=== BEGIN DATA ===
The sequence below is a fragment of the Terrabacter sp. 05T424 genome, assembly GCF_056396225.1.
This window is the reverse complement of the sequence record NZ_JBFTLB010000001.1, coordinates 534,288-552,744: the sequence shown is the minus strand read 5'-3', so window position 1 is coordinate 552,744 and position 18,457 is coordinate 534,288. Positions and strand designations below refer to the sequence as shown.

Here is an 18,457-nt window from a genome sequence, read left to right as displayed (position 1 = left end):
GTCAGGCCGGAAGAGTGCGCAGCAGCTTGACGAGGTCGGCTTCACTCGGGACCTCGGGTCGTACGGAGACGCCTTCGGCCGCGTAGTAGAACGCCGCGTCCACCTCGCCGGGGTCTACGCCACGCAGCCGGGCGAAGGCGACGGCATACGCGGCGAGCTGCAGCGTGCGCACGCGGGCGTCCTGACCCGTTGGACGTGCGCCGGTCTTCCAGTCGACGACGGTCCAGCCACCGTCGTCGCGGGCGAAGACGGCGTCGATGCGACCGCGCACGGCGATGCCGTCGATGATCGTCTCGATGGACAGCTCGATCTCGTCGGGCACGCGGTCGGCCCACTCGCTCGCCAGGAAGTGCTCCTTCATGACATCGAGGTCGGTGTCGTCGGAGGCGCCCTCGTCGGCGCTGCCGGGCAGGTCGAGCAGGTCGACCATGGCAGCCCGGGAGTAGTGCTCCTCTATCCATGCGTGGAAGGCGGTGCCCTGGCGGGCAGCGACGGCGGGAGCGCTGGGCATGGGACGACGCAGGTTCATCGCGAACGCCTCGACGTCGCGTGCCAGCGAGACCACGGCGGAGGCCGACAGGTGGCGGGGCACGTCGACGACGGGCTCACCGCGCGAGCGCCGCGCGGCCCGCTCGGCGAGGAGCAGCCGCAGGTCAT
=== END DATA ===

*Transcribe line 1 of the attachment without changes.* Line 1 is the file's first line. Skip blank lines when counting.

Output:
The sequence below is a fragment of the Terrabacter sp. 05T424 genome, assembly GCF_056396225.1.